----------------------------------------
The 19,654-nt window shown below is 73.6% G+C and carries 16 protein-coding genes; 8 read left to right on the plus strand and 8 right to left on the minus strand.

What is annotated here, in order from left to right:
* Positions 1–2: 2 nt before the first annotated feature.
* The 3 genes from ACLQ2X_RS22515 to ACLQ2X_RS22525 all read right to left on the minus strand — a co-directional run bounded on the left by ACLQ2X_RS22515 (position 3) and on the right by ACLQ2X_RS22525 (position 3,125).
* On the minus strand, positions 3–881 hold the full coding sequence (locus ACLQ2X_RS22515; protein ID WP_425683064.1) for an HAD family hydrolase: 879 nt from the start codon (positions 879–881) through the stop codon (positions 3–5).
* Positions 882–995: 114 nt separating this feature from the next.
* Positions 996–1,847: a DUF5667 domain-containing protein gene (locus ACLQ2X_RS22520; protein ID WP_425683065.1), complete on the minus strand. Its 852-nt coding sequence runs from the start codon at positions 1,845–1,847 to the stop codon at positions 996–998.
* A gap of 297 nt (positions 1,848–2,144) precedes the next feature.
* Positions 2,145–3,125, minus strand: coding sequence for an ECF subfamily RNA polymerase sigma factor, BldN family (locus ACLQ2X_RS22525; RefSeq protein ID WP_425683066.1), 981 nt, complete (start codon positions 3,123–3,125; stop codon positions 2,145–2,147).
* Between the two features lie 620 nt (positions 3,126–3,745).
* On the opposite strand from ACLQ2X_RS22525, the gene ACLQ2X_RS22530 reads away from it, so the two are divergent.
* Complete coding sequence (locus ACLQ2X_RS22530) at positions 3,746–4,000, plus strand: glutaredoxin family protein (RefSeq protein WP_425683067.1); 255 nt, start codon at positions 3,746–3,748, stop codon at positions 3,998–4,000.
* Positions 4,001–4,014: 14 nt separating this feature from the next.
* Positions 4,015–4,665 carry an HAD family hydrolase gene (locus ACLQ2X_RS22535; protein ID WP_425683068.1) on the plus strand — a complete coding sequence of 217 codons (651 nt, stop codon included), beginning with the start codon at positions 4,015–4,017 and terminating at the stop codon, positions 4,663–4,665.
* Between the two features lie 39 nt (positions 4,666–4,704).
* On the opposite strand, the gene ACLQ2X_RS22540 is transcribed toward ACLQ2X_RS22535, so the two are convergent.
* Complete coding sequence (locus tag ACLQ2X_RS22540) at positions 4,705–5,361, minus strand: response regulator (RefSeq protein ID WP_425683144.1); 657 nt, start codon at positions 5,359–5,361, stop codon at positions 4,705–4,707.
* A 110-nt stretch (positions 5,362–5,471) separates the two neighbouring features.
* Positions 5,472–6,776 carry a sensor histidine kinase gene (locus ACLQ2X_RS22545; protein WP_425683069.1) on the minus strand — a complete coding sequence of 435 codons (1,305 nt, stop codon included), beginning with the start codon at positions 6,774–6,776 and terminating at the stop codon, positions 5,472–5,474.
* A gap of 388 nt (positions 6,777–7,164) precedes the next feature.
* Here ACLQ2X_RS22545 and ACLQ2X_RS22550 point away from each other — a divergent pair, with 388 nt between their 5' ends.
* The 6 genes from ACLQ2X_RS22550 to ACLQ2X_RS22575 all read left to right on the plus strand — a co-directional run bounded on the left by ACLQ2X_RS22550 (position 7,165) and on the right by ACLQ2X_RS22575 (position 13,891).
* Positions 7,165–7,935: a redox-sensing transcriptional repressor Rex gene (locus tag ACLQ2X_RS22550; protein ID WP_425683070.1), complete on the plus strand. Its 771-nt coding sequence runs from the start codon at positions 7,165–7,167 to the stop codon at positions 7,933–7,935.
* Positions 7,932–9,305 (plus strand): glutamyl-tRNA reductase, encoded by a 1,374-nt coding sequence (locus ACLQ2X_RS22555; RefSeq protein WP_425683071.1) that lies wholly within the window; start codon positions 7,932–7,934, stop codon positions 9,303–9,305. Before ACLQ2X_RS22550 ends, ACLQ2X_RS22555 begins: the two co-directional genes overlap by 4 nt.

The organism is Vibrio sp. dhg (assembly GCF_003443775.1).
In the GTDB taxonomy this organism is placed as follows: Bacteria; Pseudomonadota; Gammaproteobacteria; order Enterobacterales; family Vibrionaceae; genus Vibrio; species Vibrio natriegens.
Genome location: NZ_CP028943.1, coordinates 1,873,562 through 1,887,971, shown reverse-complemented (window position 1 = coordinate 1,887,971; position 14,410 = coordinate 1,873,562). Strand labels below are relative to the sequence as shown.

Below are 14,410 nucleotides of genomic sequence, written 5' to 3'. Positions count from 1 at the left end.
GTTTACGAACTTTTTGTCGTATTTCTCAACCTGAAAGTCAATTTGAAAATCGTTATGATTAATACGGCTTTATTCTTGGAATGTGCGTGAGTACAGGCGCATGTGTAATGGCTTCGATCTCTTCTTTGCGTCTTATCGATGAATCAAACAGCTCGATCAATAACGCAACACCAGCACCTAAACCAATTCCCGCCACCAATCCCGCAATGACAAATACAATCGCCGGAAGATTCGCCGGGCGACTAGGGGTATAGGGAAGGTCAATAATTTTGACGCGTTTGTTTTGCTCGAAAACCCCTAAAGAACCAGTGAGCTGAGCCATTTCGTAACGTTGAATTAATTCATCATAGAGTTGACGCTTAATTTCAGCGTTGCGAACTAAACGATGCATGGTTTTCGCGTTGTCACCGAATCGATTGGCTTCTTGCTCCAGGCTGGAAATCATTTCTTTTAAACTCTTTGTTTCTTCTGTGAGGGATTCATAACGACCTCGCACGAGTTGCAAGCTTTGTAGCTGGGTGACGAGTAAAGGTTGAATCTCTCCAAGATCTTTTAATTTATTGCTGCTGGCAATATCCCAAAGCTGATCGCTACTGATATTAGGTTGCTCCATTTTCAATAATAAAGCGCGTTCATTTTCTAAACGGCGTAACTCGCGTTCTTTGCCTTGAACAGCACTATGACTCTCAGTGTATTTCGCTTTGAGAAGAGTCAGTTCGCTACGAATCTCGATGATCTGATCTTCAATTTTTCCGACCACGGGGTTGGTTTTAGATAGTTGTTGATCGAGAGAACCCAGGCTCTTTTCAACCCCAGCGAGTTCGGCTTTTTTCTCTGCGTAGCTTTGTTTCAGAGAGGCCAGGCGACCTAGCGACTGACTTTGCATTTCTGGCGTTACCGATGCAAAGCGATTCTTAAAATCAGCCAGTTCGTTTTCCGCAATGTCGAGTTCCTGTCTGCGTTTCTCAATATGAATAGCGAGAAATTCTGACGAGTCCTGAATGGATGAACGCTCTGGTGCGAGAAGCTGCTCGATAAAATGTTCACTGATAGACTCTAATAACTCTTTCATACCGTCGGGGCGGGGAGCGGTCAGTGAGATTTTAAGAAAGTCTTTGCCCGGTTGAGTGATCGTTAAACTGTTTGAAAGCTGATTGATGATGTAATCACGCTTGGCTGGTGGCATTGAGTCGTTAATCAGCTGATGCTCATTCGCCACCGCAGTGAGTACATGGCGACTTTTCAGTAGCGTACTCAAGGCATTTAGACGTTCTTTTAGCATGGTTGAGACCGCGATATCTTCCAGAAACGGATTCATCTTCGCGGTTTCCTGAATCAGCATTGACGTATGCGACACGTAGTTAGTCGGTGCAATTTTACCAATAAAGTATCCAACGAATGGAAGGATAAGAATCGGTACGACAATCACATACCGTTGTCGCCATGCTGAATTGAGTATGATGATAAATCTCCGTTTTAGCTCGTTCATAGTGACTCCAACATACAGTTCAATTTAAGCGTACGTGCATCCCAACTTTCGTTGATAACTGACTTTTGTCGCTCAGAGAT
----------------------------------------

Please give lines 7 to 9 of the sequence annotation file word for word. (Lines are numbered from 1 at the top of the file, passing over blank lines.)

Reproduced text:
* Positions 996–1,847: a DUF5667 domain-containing protein gene (locus ACLQ2X_RS22520; protein ID WP_425683065.1), complete on the minus strand. Its 852-nt coding sequence runs from the start codon at positions 1,845–1,847 to the stop codon at positions 996–998.
* A gap of 297 nt (positions 1,848–2,144) precedes the next feature.
* Positions 2,145–3,125, minus strand: coding sequence for an ECF subfamily RNA polymerase sigma factor, BldN family (locus ACLQ2X_RS22525; RefSeq protein ID WP_425683066.1), 981 nt, complete (start codon positions 3,123–3,125; stop codon positions 2,145–2,147).